PHARM EXEC BEGINS ITS 34TH YEAR with a cover feature on Russia's ambitious plans to build a homegrown biopharma business. Back in 1980, the biotech industry did not exist. Drugs were still classified as chemicals, developed from the random screening of many thousands of small molecules. Finished medicines were produced in bulk quantities for an undifferentiated patient base; individualized efficacy was difficult to prove. More important, there was little difference between the means of production in Western markets and the socialist planned economies embodied by Russia – medicines, still a low-tech purchase, played a modest role in the delivery of health care in both sectors.
A big part of the solution depends on increased access to the life-saving drugs developed in the US and Europe over the past 30 years, including treatments for hypertension, stroke, cardiovascular disease, HIV, and diabetes, all of which are at near epidemic levels in Russia today – and precisely where more local investment in R&D is needed to make an impact.Russia's lag confers a lesson about the fecundity of science when it encounters three things: an open environment for learning, characterized by the easy transfer of knowledge and other forms of human capital; ready access to financing; and a predictable, transparent regulatory structure, founded on rule of law. Government involvement in funding the unallocated costs of basic research is important too. And there is a hidden element behind successful science that big Pharma tends to take for granted, but which accounts for many of the setbacks companies are encountering not just in Russia but in all emerging countries: a functioning, system of health financing that guarantees most patients will be able to afford the care they need. Without this infrastructure, selling any kind of health care product is an opportunistic game of chance rather than a viable, permanent business.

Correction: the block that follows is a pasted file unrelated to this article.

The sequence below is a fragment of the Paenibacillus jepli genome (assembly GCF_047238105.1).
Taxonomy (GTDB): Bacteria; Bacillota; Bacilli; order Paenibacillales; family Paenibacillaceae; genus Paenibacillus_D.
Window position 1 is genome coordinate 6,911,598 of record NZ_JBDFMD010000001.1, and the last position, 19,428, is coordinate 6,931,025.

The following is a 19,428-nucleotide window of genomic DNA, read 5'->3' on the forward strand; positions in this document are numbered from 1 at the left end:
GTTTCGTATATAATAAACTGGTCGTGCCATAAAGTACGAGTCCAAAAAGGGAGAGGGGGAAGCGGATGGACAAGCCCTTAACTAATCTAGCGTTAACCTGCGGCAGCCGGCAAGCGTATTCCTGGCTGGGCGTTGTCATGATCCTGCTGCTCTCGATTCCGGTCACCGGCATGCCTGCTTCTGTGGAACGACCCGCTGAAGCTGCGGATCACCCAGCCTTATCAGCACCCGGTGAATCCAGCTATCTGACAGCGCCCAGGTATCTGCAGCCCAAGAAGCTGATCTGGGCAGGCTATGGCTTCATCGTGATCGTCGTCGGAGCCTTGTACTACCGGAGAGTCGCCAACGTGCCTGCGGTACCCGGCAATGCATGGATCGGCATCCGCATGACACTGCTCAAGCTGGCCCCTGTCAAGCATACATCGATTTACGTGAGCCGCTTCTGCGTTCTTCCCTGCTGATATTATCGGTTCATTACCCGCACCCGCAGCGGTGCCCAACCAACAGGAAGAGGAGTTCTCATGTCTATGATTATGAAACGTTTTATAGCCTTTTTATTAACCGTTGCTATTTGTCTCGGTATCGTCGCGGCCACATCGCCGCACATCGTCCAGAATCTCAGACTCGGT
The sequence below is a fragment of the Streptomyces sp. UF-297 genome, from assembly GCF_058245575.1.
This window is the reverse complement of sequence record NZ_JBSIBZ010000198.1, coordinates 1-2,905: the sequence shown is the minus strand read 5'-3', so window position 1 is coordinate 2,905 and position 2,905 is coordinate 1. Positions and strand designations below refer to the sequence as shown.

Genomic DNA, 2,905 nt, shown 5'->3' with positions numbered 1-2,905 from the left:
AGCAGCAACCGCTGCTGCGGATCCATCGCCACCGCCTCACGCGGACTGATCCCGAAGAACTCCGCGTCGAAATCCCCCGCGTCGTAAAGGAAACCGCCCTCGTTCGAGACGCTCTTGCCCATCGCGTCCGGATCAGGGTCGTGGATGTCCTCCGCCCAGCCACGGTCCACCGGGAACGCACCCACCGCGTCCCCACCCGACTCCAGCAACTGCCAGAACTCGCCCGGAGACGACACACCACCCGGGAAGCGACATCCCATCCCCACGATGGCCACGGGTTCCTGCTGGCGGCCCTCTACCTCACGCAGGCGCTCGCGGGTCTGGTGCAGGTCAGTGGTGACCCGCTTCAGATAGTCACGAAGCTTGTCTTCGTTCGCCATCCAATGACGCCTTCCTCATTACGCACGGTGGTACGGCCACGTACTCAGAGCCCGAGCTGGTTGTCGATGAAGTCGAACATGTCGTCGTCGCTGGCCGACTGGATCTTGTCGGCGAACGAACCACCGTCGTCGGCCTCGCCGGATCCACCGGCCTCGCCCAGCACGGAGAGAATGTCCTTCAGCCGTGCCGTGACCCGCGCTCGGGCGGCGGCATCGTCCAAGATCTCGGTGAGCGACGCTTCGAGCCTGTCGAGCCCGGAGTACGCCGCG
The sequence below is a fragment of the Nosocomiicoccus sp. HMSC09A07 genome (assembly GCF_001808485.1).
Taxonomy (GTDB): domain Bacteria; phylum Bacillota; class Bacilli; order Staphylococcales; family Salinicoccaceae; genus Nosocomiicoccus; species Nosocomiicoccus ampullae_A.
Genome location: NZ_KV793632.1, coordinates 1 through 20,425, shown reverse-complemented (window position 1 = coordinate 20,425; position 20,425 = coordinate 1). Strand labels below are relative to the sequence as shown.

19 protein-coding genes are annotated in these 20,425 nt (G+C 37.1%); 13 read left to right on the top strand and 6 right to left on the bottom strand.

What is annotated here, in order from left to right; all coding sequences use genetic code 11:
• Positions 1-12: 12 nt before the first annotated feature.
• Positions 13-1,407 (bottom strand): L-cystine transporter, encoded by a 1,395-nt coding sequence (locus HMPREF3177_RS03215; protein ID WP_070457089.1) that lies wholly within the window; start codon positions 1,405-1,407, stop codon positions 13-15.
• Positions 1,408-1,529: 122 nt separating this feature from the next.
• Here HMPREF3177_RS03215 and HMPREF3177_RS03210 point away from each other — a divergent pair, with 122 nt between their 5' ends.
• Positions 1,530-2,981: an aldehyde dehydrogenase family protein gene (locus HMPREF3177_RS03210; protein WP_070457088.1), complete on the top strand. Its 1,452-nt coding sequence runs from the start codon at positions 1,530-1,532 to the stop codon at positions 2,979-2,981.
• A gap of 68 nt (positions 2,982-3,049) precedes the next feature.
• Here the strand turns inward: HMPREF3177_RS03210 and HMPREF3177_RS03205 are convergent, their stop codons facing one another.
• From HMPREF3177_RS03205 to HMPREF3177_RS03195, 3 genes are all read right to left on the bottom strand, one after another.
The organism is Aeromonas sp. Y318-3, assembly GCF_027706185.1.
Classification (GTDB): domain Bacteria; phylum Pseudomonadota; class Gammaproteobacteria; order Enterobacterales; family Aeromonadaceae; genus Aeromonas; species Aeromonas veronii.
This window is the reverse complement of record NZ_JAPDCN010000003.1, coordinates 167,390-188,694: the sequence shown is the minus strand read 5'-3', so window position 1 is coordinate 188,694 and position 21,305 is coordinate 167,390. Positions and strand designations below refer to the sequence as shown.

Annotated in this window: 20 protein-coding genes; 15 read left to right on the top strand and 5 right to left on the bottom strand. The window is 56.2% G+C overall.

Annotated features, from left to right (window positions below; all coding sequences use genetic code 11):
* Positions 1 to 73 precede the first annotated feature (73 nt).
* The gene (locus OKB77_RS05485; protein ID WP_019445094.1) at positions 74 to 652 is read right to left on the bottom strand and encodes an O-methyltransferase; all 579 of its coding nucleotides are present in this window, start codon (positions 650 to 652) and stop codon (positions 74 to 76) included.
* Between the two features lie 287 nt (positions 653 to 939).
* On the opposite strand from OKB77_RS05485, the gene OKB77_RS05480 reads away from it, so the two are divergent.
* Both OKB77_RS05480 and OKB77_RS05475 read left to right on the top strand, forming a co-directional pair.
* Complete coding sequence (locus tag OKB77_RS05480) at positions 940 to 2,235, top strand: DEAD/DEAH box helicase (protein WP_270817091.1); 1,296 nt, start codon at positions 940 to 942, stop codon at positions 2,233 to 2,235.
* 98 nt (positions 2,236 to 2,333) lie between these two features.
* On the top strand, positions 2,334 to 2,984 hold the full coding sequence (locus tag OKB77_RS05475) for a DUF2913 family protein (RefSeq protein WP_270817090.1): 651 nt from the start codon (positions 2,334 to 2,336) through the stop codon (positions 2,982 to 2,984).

Interviews for our cover feature indicates a dire need for Russia to make progress in each of these areas if it wants to transition to a knowledge-based economy, where life sciences seed the partnerships that lead to a more global market orientation less reliant on commodity exports.
The challenges are straightforward. First, there is a continuing local talent gap, where the best scientists leave for the West at the peak of their learning curve, leaving behind a fading generation of Soviet-era scientists and an untested surfeit of new graduates. Second, money to fund biotech start-ups is virtually impossible to obtain outside of government, which makes entrepreneurship hostage to the ebb and flow of the budgetary cycle, which is itself driven by conflicting – and largely political – pressures. Third, power to regulate the industry is paradoxically centralized and fragmented at the same time, leading to inconsistencies between strategy and execution that investors are often left to sort out on their own. Finally, though Russia has been talking about expanding its fragile safety net for basic medical care, the loss of hydrocarbon revenues makes it unlikely there will be a significant government commitment to medicines access anytime soon. For at least the next year or two, an economically pinched middle-class will face a drop in the discretionary income it might normally spend on health care.
The one bright spot is the steady acceleration of collaborative networks between big Pharma and Russian investors and producers. If there are any remaining doubts about globalization as a preferred business behavior in biopharma, look no further than Russia. It's a slow process, but over time these networks will reinforce positive behaviors at both ends of the business: foreign MNCs will no longer be saddled with a reputation as money-hungry interlopers, while "brand Russia" moves a bit closer to earning a coveted spot on the global league tables of innovation.
By the way, is anyone in Germany – pharma's latest poster child for bad behavior – listening?